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Mr. Issa has said the documents are brought to the Capitol each day by official minders, who watch staff as they review them, and take the documents back to the State Department at the end of the day. It is normal practice for the committee to be provided with copies of its own, which it stores in secure spaces in its office, Mr. Issa said in a letter last week to Secretary of State John F. Kerry.

It was also in this letter that Mr. Issa warned the State Department not to try to muzzle potential whistleblowers by denying their attorneys a security clearance.

The accountability review board report is facing further scrutiny from the State Department’s own inspector general’s office. A spokesman for the office said Thursday that the State Department was notified March 28 that the inspector general was beginning a “special review of the accountability review board process.”

“The review was already planned late last year,” said spokesman Doug Welty.

He said the review was set into motion after post-Benghazi inquiries were made by Sen. Joe Lieberman, Connecticut independent, and Sen. Susan M. Collins, Maine Republican.

“It is not in response to, or as a result of the upcoming congressional hearings on the Benghazi attacks,” Mr. Welty said.

Mrs. Toensing, a Republican former U.S. prosecutor, told Fox News on Monday that she had been refused a clearance to represent a Benghazi whistleblower she said was a career Foreign Service officer.

The State Department replied Wednesday that it had not received any such requests for a security clearance.

That tale took another twist Thursday with department spokesman Patrick Ventrell accusing Mrs. Toensing of “lying.”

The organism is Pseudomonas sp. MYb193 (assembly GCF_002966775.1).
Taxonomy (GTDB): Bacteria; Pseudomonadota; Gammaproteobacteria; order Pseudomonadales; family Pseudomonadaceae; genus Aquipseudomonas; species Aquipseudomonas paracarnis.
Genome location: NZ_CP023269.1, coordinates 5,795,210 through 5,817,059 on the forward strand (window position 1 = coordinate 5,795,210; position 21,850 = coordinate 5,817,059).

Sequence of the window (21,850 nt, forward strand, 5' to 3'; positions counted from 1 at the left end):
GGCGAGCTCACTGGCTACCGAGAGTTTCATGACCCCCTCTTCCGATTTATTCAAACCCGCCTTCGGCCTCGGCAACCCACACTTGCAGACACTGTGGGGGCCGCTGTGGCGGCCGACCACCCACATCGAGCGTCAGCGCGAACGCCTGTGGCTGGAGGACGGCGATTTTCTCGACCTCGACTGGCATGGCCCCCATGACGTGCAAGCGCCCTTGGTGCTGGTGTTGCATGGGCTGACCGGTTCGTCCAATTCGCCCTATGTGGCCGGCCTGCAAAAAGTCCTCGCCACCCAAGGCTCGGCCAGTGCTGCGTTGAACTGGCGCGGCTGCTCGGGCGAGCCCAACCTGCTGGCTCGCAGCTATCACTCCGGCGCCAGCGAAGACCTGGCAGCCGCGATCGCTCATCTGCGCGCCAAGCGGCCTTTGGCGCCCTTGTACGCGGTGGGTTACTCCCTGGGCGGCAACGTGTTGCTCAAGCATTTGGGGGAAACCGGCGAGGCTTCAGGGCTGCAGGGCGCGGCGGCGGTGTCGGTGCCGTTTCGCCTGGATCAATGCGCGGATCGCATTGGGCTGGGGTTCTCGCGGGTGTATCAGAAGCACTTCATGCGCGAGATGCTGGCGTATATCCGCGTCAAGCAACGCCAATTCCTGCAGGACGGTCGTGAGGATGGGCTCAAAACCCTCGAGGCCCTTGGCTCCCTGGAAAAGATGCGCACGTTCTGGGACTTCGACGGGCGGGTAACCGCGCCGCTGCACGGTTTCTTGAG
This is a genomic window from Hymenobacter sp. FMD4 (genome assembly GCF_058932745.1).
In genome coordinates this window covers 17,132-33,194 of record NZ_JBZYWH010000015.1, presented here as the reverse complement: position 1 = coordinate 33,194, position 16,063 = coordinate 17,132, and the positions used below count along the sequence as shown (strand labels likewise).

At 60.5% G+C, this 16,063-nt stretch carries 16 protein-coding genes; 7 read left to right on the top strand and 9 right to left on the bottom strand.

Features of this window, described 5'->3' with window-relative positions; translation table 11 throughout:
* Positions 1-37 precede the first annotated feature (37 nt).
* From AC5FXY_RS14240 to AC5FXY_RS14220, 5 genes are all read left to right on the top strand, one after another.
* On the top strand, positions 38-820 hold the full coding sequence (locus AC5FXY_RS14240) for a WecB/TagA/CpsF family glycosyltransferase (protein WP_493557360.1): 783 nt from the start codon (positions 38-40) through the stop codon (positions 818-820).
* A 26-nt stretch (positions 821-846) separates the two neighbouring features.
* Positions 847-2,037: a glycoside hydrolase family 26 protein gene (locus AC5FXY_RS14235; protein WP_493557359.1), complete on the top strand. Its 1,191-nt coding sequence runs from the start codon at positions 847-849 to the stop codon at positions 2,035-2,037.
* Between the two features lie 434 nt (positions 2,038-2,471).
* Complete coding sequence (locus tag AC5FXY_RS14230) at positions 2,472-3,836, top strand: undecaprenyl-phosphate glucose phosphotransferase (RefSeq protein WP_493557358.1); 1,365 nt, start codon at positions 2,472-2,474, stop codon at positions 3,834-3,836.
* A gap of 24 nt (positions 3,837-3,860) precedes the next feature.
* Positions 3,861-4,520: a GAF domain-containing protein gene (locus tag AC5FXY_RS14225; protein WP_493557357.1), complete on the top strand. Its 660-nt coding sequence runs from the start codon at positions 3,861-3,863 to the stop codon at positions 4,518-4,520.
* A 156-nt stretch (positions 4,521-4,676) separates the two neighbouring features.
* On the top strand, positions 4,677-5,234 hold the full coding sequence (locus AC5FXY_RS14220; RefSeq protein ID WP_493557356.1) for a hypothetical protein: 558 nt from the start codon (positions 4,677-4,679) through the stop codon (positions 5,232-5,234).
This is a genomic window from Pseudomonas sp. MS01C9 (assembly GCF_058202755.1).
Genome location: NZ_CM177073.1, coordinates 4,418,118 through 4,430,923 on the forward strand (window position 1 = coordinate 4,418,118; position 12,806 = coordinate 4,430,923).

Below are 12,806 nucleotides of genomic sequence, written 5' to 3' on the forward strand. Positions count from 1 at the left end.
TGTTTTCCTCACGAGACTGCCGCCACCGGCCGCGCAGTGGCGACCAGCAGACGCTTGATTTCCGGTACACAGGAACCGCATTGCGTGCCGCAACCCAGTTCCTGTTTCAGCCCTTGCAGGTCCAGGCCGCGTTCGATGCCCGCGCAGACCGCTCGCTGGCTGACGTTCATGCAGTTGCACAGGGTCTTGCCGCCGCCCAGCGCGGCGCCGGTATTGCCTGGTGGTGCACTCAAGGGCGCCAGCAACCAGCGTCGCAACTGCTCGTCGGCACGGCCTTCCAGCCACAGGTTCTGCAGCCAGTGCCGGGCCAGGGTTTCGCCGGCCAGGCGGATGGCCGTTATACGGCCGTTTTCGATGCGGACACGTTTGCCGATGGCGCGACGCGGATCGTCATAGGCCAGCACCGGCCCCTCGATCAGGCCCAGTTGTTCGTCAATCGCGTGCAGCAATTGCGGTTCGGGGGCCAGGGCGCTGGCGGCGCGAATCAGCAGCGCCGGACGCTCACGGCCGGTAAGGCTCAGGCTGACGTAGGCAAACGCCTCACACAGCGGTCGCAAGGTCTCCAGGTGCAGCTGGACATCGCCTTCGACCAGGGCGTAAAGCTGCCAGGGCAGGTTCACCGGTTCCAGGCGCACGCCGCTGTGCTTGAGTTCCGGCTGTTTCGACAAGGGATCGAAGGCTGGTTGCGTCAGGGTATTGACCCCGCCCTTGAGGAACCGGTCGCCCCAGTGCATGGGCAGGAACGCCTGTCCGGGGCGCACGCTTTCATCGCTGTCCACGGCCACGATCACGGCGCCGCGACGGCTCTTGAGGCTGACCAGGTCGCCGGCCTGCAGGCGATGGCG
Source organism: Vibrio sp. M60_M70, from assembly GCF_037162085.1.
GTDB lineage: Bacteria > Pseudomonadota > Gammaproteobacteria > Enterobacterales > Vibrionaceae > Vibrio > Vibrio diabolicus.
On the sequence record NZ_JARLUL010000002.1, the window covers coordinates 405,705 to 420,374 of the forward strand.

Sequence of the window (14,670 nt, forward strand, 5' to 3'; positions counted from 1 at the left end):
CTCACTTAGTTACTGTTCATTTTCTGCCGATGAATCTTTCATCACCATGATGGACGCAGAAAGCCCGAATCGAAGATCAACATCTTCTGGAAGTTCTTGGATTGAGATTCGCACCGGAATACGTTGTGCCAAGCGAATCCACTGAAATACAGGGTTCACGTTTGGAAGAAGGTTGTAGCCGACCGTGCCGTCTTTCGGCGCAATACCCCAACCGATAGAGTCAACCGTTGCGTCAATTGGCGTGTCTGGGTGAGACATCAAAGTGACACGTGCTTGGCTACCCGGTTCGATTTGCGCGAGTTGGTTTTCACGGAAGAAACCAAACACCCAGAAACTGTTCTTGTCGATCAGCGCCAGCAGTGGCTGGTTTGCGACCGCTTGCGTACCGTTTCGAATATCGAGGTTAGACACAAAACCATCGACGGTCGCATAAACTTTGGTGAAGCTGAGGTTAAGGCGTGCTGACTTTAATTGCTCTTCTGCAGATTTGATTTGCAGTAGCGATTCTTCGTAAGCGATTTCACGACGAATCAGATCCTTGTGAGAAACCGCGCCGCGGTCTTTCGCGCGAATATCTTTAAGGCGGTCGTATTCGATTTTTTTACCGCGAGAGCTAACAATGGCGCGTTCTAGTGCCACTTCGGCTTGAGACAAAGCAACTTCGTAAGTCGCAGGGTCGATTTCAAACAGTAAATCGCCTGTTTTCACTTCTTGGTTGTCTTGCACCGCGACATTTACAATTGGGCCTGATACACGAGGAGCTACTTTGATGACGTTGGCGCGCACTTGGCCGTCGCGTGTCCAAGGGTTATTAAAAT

Since the State Department issued its denial, he said, Mrs. Toensing “has been in contact with us and is now going through the procedures to get a security clearance. But this individual was on TV repeatedly saying that they were being held back from getting a security clearance before they’d even picked up the phone to call us.”

“She was making false statements,” Mr. Ventrell added, “false statements are lying. … We had somebody who was on national television saying that we were blocking them from getting a security clearance, which was not true.”

For the third day in a row, Ms. Toensing declined to grant The Washington Times’ request for an interview.

GOP frustration

Other House Republicans have expressed frustration that they cannot get answers from the administration about the survivors of the attack, one who was reportedly still in a hospital six months after the attack.

Rep. Frank R. Wolf, a Virginia Republican who heads an appropriations subcommittee that controls State Department budget, has written several letters to the department about this issue, saying he believes that the survivors should be recognized in some way. He has not received a reply, staffers said this week.

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